To love as Jesus does

Charity is divine love. It empowers Christians to love God and others as Jesus does. Christians develop the gift of charity by praying daily, by worshipping God, and receiving Holy Communion and by trying to live daily as Jesus taught. As this divine power grows within them, Christians find themselves empowered to love God above all else and to love others for God’s sake.

John 15:13

13No one has greater love than this, to lay down one’s life for one’s friends.

Charity requires spiritual nourishment if it is to develop within a Christian. This is achieved through daily prayer, but especially through the Eucharist, which gives strength to love like Jesus in everyday life.

Christians receive the gift of charity through Baptism. Many Christians today do not grow in charity as much as they could because they do not receive the Eucharist regularly enough. People change as charity grows within them. St Paul describes many of these changes:

1 Corinthian 13:4-8

4Love is patient; love is kind; love is not envious or boastful or arrogant 5or rude. It does not insist on its own way; it is not irritable or resentful;6it does not rejoice in wrongdoing, but rejoices in the truth.7It bears all things, believes all things, hopes all things, endures all things.8Love never ends. But as for prophecies, they will come to an end; as for tongues, they will cease; as for knowledge, it will come to an end.

St Paul was describing the love (charity) that the Holy Spirit gives as a share in God’s very own love which our human love in some ways reflects. People often choose these words for their wedding ceremonies.

Charity is a gift of God. It empowers people to love as Christ loves and to forgive enemies.

Charity must be developed. The gift of charity can be developed by:

  • Receiving the Eucharist, which nourishes all spiritual gifts God gives;
  • Receiving the Sacrament of Penance, asking God’s forgiveness for sins against charity;
  • Daily prayer, especially for those a person finds difficult to love or forgive.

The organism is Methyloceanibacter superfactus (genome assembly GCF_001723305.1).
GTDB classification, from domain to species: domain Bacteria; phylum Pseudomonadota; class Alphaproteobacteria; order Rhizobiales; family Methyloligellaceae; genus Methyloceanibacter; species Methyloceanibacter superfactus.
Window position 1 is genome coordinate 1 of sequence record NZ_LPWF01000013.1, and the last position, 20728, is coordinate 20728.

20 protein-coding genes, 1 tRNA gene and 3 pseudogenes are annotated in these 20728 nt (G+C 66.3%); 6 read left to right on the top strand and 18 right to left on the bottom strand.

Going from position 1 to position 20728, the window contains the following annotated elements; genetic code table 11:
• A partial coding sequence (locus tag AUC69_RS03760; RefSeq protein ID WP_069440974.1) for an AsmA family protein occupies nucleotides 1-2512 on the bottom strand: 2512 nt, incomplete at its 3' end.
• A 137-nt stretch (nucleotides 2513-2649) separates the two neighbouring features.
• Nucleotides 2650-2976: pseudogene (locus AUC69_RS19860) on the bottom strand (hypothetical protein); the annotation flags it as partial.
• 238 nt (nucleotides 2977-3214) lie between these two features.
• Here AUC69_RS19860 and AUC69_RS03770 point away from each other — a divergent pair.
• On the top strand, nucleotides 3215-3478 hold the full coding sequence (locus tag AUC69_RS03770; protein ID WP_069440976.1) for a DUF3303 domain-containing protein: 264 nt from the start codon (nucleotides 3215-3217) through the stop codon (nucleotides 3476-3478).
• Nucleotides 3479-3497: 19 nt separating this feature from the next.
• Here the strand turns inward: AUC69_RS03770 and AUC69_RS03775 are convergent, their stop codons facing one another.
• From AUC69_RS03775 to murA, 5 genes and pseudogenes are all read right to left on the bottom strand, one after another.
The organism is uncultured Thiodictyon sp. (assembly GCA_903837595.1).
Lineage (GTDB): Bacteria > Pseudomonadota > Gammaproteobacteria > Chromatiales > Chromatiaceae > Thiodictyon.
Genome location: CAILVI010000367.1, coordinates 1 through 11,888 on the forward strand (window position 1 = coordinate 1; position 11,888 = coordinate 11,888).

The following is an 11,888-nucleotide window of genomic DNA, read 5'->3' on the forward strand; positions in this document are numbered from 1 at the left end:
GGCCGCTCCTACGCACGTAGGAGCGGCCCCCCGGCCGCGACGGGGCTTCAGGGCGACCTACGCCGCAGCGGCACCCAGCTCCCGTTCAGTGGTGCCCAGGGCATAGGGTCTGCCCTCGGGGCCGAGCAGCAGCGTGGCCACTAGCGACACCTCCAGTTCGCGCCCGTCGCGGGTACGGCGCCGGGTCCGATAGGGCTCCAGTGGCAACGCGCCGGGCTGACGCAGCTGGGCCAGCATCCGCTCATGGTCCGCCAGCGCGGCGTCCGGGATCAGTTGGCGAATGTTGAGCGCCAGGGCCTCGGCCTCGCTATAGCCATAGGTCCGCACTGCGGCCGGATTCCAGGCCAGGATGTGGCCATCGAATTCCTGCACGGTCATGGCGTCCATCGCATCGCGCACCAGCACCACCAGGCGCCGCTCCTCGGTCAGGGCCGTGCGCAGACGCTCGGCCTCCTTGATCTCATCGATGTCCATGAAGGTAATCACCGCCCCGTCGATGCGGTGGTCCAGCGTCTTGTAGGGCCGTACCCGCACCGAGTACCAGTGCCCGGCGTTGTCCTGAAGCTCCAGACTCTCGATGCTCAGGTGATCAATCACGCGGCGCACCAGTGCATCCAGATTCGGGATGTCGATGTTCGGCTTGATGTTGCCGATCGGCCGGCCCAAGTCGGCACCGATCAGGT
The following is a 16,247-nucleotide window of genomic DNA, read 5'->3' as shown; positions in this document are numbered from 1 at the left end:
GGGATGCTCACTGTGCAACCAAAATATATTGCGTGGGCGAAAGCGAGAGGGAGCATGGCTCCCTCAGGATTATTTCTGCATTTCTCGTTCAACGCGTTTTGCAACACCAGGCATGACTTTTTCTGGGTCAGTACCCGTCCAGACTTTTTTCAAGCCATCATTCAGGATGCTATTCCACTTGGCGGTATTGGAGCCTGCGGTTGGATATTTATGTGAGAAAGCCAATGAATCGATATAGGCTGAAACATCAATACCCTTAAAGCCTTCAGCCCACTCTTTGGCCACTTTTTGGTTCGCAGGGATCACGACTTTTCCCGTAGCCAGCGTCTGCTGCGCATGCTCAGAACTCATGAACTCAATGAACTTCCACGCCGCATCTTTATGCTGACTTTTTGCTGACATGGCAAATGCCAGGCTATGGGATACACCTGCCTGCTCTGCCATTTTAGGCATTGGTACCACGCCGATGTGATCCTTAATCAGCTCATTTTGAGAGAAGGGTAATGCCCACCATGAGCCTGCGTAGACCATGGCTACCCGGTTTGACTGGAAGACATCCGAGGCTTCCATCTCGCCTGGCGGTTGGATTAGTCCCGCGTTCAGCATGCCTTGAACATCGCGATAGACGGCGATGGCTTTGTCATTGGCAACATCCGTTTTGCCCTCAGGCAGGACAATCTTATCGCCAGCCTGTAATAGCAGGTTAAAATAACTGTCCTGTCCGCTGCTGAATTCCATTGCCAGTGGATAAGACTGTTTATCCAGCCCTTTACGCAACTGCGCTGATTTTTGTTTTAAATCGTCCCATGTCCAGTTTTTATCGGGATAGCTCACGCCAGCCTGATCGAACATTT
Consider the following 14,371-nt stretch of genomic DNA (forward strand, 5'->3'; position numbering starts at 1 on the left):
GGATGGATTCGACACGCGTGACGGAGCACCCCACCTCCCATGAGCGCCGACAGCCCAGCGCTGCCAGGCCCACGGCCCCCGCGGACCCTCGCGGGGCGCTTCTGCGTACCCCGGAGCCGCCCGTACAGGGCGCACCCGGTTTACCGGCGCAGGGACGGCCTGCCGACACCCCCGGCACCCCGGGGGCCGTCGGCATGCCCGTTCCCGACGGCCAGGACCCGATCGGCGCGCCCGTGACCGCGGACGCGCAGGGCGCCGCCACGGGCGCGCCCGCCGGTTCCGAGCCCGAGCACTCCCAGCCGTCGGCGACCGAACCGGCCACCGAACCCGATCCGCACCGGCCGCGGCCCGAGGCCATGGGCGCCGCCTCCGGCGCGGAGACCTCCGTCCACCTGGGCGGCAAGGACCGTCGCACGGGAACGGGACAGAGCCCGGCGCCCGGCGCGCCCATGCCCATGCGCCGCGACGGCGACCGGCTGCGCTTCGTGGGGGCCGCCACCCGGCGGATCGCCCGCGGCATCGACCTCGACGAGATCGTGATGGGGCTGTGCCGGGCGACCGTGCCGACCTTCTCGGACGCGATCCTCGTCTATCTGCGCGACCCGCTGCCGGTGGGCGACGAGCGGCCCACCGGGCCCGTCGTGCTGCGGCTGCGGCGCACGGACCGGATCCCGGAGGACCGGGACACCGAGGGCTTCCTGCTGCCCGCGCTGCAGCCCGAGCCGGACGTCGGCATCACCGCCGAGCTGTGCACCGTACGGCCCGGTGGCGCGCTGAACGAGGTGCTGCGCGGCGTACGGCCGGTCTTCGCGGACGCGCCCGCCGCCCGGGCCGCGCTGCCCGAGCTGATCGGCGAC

Charity empowers all who nourish it to develop:

  • Strong friendships based on sharing this God-given love;
  • Self-giving in the way that Jesus was self-giving;
  • Forgiveness even of the greatest hurt.

Charity has empowered Christians since the earliest times to follow their call to love as Jesus did.



Many people think that, if Australia was to have a second canonised saint, Caroline Chisholm may well be the best qualified for this honour. Caroline was born into a comfortable Protestant middle class English family in 1808. From childhood she had a keen interest in the welfare of others. In 1830 she married a Catholic, Archibald Chisholm (on condition that he allowed her to continue her social work) and subsequently she became a Catholic herself.

She and Captain Chisholm travelled first to India where he was stationed and then to Australia in 1838. Caroline was shocked at the dreadful conditions that awaited young emigrant women in the Colony. She was an immensely practical woman and resolved to do something about it. She regularly met ships to greet the young arrivals to ensure that they did not fall into the clutches of people anxious to take advantage of them.

Caroline did her best to make arrangements for the women, offering some of them refuge in her own home. Eventually she persuaded Governor Gipps to allocate a building to be used as a hostel where girls could be accommodated while they were looking for work or for life-partners.